The fair value (FV) of loans at major U.S. banks relative to their carrying amount dipped along with the beginning of the recession in 2007, Fitch Ratings said in a new report.
The rating agency reviewed the FV disclosure of bank loans at 20 large U.S. banks in the last 10 years to find out if the FV of loans derived from current disclosure provides a leading, lagging or immediate indicator of credit losses.
The weighted average FV of loans used in the sample dropped to a multi-year low of 95.4% as of June 30from a multi-year high of 102.5% of net book value at Dec. 31, 2002. The FV decreases were mostly focused on five banks' loan portfolios.
"It is difficult to establish a long-term trend between the deterioration in the fair value of net loans disclosed by the banks reviewed and loan loss/net chargeoff metrics," said Olu Sonola, a director at Fitch. "Therefore, interpreting differences between the fair value and the carrying amount of loans, with current disclosure, is ambiguous at best."
The Financial Accounting Standards Board (FASB) is expected to unveil a new proposal in 1Q10 that would require all financial instruments, including loans, to be measured on the balance sheet at FV. Based on the rating agency's review, if the proposal for loans was adopted in the 3Q09, it would result in a decrease in shareholder's equity of $130 billion, which is roughly 14% of the combined total equity of all the 20 banks reviewed. This reduction excludes offsets from applying FV to the liabilities that fund the loans.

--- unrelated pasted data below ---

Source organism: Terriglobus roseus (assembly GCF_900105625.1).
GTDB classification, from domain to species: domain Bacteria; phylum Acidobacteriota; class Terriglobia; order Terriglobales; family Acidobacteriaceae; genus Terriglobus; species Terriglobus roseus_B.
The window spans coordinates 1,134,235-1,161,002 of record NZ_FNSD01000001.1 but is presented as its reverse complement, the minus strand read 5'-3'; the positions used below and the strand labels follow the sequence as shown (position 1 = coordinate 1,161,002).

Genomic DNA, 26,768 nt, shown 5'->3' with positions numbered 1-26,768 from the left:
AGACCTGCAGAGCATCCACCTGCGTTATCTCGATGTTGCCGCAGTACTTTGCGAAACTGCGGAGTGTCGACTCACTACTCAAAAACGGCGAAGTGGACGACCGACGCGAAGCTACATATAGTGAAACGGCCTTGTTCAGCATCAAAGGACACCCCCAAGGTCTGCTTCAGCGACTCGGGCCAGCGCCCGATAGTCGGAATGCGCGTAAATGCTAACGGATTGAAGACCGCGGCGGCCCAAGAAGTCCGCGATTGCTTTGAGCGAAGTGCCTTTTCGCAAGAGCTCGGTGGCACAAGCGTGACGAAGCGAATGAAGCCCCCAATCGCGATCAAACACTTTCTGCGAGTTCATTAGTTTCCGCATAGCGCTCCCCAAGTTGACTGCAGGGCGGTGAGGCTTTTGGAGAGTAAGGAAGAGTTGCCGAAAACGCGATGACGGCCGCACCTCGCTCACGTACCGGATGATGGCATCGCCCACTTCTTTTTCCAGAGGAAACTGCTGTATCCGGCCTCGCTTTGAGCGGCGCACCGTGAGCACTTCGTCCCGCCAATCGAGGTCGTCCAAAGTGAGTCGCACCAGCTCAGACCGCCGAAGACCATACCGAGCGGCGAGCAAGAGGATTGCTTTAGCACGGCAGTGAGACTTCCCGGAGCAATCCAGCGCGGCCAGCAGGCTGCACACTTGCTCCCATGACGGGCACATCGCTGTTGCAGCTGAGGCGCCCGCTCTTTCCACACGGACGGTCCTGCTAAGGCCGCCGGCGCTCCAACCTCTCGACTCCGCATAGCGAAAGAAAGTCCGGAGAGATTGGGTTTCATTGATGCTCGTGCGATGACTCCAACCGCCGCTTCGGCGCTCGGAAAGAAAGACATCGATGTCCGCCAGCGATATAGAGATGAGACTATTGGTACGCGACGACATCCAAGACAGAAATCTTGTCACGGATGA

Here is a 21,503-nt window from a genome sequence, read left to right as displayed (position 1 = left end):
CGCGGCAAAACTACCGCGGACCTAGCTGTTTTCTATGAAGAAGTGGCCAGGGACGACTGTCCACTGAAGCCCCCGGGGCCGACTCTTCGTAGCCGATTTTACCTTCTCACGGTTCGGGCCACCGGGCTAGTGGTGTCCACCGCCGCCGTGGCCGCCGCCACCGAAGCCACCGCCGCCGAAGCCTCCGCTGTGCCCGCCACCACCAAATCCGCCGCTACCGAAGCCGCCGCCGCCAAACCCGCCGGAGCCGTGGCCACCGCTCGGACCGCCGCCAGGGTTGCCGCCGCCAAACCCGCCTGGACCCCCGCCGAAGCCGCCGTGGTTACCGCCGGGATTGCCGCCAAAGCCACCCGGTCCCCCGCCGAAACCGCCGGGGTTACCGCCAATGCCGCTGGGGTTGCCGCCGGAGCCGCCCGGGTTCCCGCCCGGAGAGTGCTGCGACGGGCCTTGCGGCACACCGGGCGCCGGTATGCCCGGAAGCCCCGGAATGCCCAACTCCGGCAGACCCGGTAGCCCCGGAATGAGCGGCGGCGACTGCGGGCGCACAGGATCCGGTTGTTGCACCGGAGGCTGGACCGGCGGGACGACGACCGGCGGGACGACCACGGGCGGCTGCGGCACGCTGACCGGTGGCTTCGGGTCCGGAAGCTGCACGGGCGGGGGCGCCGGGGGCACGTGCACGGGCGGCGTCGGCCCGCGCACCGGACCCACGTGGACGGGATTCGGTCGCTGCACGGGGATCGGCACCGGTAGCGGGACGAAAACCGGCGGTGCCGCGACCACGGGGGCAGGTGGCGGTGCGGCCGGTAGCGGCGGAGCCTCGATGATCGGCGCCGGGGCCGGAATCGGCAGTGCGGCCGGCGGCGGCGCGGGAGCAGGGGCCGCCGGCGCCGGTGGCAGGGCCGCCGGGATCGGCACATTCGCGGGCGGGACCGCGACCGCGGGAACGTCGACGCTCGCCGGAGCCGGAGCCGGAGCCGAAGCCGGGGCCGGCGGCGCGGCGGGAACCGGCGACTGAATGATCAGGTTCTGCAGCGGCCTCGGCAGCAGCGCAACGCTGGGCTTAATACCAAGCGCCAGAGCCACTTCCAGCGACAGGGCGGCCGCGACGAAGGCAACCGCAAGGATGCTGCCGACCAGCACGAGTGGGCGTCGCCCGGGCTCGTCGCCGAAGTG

From a credit ratings and financial analysis perspective, the FASB proposal to improve disaggregation of loan portfolios in bank disclosures should help isolate trends. Additionally, if the disclosure of the methods and considerable assumptions used in the valuation process are robust and transparent, more insight would likely be gleaned by the analysts.
The agency finds that, as a result of the quality of the disclosures offered to date and the inherent judgment required to know the loans' FV — because of a lack of liquid markets for such instruments and the need to rely mostly on internal models — historical FV numbers were mostly consistent with management's loan loss estimate, which was incorporated into the loans' carrying amount measured at amortized cost, the rating agency said.